We’ve felt the nudge of transition for a while, knowing that the time for a change was approaching. We weren’t necessarily attached to a specific plan of where we wanted to go. Instead we had a 5-card hand of options, each with its picture of what life could be. They were all appealing in their own way.

But this one, we never saw it coming.

I’ve vacillated between excitement and terror over the move. When we first found out, I couldn’t wait to FaceTime one of my best friends and tell her we were moving a mere 45 minutes away. Her face was total shock. “I didn’t even know Orlando was an option!” she exclaimed.

“Me neither!” I laughed back. That was one of my favorite moments.

But then there’s the side of this that means saying goodbye to a whole life here. Leaving friendships I have done life with for a decade. People who are as close as family. Relationships I never imagined I would hug goodbye and physically move away from.

My smattering of emotions is exhausting, most of all for me.

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So in the spinning, swirling, I-feel-totally-out-of-control place, I keep doing what I know best. I quiet myself. Put on music. Close my eyes. And soak in God’s presence. I let his words be an anchor for my soul and pour fresh life over my weary bones. His whisper blows away my anxiety and calms my craziness. His promises for what awaits ignite me. His presence grounds me.

In the stillness, I listen. And the words remind me again: sometimes, we simply go.

God tells his people at Mount Sinai words I can’t shake. Time and again these last few years these words have charged me to move forward in all kinds of situations that have unfolded. There, at that place where so much life happened for Israel, covenant was made and broken, mess and promise happening together, God tells them that they have stayed there long enough. It is time to get going and move ahead.

Sometimes, we must advance without the plan, guarantee, or comfort as companions. We go despite uncertainties. And declare by our movement that familiarity and safety do not set the boundary lines for our lives.

Here’s the thing. We may get lost. We may even fail. But we still go because we know we will hear a voice, his voice. And that alone makes it worth it. We move forward not because of what will happen for us, but because of who we will encounter. Even when we are terrified or stretched beyond what we can handle, we go so we will find him.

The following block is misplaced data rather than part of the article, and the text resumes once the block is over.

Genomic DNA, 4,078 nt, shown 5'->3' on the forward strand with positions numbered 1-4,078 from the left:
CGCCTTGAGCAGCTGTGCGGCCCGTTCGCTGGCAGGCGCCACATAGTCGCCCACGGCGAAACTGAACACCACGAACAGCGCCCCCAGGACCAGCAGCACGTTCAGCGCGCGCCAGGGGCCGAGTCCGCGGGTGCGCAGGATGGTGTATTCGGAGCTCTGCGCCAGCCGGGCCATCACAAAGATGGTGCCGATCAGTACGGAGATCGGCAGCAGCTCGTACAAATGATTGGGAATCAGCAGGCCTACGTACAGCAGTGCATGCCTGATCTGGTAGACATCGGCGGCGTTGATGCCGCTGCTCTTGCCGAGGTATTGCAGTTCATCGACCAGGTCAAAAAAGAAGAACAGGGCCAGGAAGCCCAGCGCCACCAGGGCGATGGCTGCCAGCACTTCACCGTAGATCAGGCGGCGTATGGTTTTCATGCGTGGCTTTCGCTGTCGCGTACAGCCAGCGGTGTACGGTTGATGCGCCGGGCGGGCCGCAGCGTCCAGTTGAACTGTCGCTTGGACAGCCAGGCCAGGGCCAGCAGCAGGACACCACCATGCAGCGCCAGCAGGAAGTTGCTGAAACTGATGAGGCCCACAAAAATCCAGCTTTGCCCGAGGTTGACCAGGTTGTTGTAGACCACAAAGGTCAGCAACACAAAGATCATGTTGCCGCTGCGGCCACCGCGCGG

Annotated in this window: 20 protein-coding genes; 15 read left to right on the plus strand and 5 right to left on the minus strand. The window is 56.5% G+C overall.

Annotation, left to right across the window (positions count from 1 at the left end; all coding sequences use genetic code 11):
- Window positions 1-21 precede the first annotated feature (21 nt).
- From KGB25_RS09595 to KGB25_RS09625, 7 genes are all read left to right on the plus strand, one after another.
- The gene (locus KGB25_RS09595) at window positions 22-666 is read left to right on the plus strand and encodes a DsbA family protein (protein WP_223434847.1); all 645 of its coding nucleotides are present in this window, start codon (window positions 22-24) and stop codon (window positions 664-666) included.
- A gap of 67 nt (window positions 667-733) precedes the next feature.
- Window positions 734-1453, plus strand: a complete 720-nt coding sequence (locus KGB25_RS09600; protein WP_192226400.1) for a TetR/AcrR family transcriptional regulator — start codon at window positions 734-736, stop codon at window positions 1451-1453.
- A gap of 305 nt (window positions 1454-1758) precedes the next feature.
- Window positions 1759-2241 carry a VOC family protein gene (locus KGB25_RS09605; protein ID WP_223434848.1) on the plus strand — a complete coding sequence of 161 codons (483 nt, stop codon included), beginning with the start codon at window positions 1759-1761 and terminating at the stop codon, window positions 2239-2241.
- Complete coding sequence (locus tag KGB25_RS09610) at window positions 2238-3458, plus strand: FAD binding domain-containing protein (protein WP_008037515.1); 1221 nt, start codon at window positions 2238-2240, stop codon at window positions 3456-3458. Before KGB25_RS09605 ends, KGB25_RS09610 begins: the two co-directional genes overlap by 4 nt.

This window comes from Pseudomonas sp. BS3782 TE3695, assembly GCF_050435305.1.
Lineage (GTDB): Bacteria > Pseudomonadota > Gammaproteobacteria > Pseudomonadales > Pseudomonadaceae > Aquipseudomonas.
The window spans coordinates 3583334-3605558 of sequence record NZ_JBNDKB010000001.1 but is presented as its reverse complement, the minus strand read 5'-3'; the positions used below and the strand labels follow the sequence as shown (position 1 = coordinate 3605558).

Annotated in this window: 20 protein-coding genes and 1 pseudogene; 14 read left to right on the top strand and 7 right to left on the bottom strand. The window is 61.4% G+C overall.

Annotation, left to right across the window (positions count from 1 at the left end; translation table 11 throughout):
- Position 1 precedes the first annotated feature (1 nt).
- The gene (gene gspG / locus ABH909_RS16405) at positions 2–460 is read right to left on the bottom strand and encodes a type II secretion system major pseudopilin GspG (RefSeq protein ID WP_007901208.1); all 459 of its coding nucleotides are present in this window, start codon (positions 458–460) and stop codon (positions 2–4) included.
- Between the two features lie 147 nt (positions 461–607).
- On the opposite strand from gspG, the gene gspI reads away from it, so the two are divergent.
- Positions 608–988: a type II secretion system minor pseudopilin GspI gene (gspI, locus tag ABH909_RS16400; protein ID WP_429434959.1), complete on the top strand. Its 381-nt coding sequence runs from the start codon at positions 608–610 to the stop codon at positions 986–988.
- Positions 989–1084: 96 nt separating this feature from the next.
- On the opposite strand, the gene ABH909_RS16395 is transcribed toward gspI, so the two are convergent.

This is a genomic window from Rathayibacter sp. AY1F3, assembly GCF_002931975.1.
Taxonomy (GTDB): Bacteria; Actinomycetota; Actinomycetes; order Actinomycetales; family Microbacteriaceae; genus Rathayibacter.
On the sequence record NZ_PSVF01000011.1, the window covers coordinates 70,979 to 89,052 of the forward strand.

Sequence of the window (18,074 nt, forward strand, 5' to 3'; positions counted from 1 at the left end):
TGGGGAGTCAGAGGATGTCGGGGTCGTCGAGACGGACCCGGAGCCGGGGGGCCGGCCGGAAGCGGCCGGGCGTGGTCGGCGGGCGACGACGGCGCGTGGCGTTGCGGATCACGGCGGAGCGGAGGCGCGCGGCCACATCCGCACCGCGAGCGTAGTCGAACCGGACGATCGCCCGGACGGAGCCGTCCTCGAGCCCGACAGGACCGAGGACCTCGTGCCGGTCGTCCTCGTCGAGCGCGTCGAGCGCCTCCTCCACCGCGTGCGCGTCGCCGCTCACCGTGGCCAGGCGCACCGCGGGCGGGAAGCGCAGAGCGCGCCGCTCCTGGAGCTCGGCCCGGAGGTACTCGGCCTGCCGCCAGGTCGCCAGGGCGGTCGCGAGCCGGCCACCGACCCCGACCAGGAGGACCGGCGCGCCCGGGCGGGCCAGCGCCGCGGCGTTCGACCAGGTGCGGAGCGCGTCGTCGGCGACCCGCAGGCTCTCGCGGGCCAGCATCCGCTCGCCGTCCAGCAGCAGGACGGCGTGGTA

And that’s enough.

As my head spins and my heart overflows with emotion, I remind myself again that we’re going because of the potential that we will find something real in this next season. The counterfeit is not worth the cost, but the real thing – the real God – he is worth everything. To find him is worth laying down our control, our familiarity, our need to sculpt our own life and live by our own plans.

Sometimes we look at what is being asked and say yes because it means one more season of trusting and believing and waiting and hoping. And there, he is always found.

Life

Learning to Love Life

February 23, 2016
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At times I can really struggle to enjoy life. It’s pretty easy for my eyes wander to what is going on around and let the goodness in my own life slip right through my hands. To compare, decide how my life doesn’t measure up, and find myself in total despair – all in the matter of three thoughts.

Sometimes I can even recognize that destructive voice in my head for what it is and still listen to it. In those moments, it’s almost as if I’m the door holder for that thief to come right on into my space and steal what valuables I have. If I’m not intentional to move myself out of that cycle, I feel totally stuck, slipping from comparison to despair to utter defeat.

I’d love to say that those tendencies don’t affect me today, but they still do. Everyday there are temptations to allow what isn’t in my life to trump all that is. And it always begins with a thought.

But the other day, the three of us were on a walk through our neighborhood. The sun was gently setting and Eloise was tucked in my carrier snug against my chest taking her short catnap. I didn’t realize Mark and I had stopped talking because in my mind I was having a whole dialogue with myself about all that makes me thankful and alive today.

Out of the stillness, I turned to Mark and said, “You know, I really love my life.”

I let out a big, thankful exhale because that statement was so true for me. It wasn’t some prophetic profession in an effort to move myself toward a desired reality. It was a declaration that I have walked into some tangible breakthrough.